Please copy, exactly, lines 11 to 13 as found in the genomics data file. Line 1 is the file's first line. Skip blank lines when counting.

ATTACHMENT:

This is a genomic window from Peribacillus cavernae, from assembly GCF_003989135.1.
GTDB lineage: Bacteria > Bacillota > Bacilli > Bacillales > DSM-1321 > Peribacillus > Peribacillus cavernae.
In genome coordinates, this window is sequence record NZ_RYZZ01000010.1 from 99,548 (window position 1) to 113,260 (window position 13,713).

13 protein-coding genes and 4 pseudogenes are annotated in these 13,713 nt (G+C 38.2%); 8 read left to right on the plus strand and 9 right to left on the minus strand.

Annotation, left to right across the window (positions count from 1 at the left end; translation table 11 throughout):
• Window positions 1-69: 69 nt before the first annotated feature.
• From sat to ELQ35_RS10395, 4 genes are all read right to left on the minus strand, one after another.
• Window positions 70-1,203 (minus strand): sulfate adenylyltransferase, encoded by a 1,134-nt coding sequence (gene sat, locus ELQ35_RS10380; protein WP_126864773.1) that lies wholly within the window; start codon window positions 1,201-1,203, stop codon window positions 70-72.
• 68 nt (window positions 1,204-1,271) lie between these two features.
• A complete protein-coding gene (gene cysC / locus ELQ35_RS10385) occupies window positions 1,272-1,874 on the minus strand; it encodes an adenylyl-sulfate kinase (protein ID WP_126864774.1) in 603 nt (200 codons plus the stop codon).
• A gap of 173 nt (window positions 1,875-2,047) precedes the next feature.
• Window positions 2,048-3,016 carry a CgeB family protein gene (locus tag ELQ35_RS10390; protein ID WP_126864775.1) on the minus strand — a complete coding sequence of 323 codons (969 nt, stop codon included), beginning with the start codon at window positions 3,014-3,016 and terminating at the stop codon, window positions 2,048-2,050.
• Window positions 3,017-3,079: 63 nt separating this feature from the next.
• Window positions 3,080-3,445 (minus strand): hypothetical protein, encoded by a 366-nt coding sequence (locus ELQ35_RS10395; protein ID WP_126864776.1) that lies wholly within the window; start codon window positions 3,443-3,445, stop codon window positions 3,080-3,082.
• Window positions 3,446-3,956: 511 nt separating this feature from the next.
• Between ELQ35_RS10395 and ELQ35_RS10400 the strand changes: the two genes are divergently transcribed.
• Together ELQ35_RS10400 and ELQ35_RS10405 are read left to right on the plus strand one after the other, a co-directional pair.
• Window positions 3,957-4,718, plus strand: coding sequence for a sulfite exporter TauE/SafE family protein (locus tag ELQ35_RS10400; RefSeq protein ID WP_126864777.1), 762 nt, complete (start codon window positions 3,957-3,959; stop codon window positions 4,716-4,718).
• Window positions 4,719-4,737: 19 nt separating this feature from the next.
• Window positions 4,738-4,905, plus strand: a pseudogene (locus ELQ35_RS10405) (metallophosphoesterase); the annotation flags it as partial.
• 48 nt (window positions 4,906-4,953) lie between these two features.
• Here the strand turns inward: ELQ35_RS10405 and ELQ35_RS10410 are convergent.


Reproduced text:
• A gap of 173 nt (window positions 1,875-2,047) precedes the next feature.
• Window positions 2,048-3,016 carry a CgeB family protein gene (locus tag ELQ35_RS10390; protein ID WP_126864775.1) on the minus strand — a complete coding sequence of 323 codons (969 nt, stop codon included), beginning with the start codon at window positions 3,014-3,016 and terminating at the stop codon, window positions 2,048-2,050.
• Window positions 3,017-3,079: 63 nt separating this feature from the next.